A career in law enforcement didn’t exactly prepare Gary Lewallen ’04 to executive produce a feature film, but his crowd control skills might come in handy as he debuts the movie up and down the East Coast.
When Lewallen, a member of WCU’s first online criminal justice cohort, retired as chief of police in the town of Archdale in 2009 after 34 years of service, he promptly turned his attention to promoting “Red Dirt Rising,” an independent film inspired by his father. Set in the 1940s, the movie follows the lives of three men instrumental to the beginnings of stock car racing, including Jimmie Lewallen. “A lot of the things I did with this movie were based on memory and family and people my dad associated with,” said Lewallen, whose father died in 1995.
Jimmie Lewallen, born in 1919, grew up in the Piedmont, and like many others, fell in love with fast cars by running moonshine. He competed throughout the Southeast in the days before NASCAR, and after the organization’s formation competed in what is now its Sprint Cup Series. After Gary was born, the senior Lewallen reduced his racing schedule but continued to run local tracks, often taking his son with him.
Lewallen worked closely with the movie’s directors and writer, and enlisted investors to raise the movie’s $600,000 budget. Filming took place in the Archdale area, where Gary Lewallen was born and raised. James Suttles of Pisgah Forest, who produced and directed the film with Kathleen Bobak of Florida, whose credits include “The Last of the Mohicans” and “Titanic,” was impressed with the project’s community support. “I think everyone Gary knows was on the set at some point,” Suttles said. “There was no request he couldn’t answer, no matter how wild or unusual. That’s probably what made him successful as a police chief and as the executive producer of a movie.”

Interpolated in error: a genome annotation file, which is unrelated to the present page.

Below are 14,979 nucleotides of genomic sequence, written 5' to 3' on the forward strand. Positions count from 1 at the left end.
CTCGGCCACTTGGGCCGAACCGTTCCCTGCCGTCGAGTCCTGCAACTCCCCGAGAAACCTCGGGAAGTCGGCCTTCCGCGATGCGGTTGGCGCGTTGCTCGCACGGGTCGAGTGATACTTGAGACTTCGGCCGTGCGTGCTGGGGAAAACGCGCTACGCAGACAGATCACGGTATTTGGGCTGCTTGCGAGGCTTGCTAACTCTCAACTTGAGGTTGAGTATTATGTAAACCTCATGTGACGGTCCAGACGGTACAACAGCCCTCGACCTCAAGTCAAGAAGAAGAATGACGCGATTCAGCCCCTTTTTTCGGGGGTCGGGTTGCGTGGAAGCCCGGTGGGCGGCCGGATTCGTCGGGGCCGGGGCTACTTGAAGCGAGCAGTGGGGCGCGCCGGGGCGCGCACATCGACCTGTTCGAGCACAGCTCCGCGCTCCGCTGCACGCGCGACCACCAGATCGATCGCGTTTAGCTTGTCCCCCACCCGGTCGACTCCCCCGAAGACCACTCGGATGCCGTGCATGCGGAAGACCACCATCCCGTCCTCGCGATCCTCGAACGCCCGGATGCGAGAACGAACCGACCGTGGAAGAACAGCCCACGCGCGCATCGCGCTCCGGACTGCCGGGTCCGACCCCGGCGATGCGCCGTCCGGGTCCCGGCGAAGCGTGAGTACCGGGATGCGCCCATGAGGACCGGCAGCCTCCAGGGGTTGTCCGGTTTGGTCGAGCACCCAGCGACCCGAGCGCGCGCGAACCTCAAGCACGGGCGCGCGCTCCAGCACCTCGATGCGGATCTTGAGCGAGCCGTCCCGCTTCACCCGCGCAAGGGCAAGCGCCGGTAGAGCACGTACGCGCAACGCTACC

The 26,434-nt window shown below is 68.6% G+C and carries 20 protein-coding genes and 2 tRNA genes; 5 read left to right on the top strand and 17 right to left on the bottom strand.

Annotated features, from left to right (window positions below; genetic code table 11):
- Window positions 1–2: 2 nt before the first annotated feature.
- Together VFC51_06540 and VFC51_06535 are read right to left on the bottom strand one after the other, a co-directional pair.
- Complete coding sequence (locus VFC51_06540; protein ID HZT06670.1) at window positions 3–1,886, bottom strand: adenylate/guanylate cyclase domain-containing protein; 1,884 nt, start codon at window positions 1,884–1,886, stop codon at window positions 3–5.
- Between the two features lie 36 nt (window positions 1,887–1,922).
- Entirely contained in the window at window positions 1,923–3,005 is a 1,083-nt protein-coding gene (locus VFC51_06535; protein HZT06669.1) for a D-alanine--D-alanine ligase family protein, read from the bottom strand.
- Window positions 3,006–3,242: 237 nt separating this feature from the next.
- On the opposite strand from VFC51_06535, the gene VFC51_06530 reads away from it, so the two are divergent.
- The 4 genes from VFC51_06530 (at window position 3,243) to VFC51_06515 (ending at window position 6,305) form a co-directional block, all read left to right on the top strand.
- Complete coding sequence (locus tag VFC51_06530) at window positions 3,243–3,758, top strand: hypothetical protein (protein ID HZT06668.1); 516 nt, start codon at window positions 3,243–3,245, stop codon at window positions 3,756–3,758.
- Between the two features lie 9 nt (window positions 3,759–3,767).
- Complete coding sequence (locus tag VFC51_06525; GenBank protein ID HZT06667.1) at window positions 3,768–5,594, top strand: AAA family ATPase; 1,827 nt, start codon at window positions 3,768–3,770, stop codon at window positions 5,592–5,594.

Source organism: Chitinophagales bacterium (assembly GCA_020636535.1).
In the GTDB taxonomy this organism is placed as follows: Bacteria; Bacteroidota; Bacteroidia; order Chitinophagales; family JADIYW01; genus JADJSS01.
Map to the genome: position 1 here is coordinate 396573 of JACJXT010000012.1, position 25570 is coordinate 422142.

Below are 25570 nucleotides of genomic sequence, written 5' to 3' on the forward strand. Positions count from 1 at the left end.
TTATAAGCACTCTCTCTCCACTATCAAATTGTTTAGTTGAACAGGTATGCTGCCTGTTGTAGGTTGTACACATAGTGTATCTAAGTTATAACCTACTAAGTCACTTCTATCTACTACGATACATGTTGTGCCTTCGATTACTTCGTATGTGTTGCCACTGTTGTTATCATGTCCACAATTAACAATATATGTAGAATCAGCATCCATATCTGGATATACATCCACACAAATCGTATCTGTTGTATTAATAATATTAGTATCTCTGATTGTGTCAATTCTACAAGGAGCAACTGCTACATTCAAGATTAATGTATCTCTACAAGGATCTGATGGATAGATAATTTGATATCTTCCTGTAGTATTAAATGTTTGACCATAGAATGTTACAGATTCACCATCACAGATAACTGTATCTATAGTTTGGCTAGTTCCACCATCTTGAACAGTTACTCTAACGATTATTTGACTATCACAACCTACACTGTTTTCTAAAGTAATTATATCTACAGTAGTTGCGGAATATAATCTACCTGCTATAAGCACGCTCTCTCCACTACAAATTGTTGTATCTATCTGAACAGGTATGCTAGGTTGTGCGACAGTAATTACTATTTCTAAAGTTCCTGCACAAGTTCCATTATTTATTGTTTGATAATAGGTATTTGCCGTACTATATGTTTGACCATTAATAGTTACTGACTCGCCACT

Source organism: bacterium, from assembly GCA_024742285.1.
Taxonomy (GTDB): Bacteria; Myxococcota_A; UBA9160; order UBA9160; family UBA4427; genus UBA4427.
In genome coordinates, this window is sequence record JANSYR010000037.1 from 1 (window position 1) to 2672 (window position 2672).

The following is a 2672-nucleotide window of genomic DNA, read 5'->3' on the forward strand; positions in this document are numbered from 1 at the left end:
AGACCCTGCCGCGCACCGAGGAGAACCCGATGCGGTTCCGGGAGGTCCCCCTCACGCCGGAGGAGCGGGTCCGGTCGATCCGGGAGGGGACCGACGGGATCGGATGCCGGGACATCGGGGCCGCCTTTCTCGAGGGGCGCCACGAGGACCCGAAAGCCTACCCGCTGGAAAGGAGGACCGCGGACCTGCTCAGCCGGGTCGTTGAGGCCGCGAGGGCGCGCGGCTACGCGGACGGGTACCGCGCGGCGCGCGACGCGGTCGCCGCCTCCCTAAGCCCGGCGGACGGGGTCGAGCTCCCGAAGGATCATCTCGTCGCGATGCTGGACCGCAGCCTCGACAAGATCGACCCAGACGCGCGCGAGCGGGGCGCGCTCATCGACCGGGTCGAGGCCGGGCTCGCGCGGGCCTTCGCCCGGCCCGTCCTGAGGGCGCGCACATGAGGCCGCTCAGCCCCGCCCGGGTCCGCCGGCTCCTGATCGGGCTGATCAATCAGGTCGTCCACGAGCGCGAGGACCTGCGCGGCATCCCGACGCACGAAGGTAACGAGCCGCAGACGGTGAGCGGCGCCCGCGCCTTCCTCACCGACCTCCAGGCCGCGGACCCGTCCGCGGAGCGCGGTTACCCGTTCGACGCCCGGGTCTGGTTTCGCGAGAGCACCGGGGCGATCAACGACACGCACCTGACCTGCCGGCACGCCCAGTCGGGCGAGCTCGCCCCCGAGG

“Red Dirt Rising” premiered at the North Wilkesboro Speedway in May with an event that included races, a concert and appearances by the movie’s actors. (Cast members R. Keith Harris Jr. ’92 and Ben Mabry ’76 also are WCU alumni.) Approximately 4,000 people attended the premiere, a huge number for an independent film. Since then, the movie has shown at tracks and festivals in North Carolina, Tennessee, New York and Iowa. There are plans to kick off the DVD release at the Mountain Moonshine Festival in Dawsonville, Ga., in October. “There are so many things being thrown at me that I’m having a hard time keeping up,” Lewallen said.
He looks forward to the day he can direct film proceeds toward the Racing Legends Medical Hardship Fund, a nonprofit organization founded in 1991. Lewallen said supporting the organization, which assists former drivers and others involved in racing, was a prime motivator in making the movie. Lewallen is the hardship fund’s chairman, a position held previously by his dad.
For more information, visit www.reddirtrising.com.